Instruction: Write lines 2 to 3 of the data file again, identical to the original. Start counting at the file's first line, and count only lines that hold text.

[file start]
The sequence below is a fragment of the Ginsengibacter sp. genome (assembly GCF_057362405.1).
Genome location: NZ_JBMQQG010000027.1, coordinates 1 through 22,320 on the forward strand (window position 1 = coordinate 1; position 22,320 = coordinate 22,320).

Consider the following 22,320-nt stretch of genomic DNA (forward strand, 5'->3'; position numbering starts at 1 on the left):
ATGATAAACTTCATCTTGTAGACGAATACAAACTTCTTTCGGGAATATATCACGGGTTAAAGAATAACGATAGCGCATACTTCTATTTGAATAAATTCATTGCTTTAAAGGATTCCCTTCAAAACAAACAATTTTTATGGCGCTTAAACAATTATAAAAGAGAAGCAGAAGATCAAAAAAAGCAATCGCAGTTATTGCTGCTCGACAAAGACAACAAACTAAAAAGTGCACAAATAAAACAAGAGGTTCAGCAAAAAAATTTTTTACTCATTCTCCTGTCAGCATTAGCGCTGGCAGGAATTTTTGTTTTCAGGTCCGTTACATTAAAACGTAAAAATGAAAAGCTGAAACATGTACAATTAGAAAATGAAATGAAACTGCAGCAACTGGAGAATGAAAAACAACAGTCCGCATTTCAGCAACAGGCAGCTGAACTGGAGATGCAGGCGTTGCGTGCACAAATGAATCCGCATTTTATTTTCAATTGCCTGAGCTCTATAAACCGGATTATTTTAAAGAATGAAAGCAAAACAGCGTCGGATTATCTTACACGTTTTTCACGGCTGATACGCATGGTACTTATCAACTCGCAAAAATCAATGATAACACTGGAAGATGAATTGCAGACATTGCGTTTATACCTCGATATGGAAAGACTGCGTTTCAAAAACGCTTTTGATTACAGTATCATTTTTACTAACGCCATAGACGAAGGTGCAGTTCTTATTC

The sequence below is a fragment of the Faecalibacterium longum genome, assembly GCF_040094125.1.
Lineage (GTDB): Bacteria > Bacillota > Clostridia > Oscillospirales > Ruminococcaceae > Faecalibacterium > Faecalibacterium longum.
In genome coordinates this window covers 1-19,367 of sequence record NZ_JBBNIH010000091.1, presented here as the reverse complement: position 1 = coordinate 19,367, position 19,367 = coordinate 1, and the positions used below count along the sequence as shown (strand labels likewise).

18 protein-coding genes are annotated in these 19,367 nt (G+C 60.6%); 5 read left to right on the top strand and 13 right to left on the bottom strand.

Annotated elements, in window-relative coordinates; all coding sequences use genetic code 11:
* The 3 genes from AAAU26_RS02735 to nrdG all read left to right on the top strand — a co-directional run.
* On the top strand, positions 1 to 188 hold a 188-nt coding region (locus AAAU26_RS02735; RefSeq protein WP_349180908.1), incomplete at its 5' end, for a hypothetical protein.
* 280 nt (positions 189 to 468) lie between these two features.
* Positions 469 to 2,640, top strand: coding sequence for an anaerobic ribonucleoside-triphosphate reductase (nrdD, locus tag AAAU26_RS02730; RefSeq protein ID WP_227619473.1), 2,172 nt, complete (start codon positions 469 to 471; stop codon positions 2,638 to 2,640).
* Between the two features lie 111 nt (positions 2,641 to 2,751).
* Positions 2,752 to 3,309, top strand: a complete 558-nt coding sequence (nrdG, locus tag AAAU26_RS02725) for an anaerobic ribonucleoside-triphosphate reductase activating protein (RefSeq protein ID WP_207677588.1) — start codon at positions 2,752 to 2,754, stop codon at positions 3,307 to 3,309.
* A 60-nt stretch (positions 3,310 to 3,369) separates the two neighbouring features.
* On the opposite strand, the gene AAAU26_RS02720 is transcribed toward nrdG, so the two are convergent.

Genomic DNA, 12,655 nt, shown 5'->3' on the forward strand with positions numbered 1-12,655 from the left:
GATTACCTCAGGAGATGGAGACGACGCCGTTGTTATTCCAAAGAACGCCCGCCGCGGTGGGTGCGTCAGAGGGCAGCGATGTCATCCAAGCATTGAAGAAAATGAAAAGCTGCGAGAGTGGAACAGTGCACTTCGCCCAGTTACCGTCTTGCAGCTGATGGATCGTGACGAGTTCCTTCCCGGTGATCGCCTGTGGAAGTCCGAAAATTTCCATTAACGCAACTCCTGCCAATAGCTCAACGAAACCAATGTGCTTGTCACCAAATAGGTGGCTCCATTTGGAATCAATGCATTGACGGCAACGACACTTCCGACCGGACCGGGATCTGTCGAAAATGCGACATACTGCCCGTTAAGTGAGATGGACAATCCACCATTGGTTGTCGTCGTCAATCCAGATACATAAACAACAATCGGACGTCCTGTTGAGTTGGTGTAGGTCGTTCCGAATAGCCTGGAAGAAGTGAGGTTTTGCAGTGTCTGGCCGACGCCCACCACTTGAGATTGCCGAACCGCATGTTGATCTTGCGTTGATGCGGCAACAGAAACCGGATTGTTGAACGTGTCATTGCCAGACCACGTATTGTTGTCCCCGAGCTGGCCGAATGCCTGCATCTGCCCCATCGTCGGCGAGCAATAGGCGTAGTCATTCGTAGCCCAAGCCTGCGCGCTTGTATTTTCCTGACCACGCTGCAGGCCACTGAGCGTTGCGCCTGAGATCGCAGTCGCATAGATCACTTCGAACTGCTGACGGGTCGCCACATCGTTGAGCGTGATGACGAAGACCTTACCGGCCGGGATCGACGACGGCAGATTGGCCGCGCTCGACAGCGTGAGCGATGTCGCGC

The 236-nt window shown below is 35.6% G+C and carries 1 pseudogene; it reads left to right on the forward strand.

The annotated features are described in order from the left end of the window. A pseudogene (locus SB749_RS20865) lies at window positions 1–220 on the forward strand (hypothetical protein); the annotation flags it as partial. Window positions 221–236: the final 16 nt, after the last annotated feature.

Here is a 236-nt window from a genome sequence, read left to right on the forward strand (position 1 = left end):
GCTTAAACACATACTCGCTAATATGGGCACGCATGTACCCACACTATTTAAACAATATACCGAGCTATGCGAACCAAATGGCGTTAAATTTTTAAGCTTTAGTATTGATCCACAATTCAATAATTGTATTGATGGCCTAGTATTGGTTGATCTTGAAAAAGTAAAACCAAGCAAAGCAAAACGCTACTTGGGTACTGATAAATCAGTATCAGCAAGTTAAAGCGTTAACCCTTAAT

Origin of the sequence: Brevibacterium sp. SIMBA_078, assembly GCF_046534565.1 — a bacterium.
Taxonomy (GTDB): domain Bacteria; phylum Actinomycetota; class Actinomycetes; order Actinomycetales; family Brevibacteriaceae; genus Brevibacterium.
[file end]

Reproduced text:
Genome location: NZ_JBMQQG010000027.1, coordinates 1 through 22,320 on the forward strand (window position 1 = coordinate 1; position 22,320 = coordinate 22,320).

Consider the following 22,320-nt stretch of genomic DNA (forward strand, 5'->3'; position numbering starts at 1 on the left):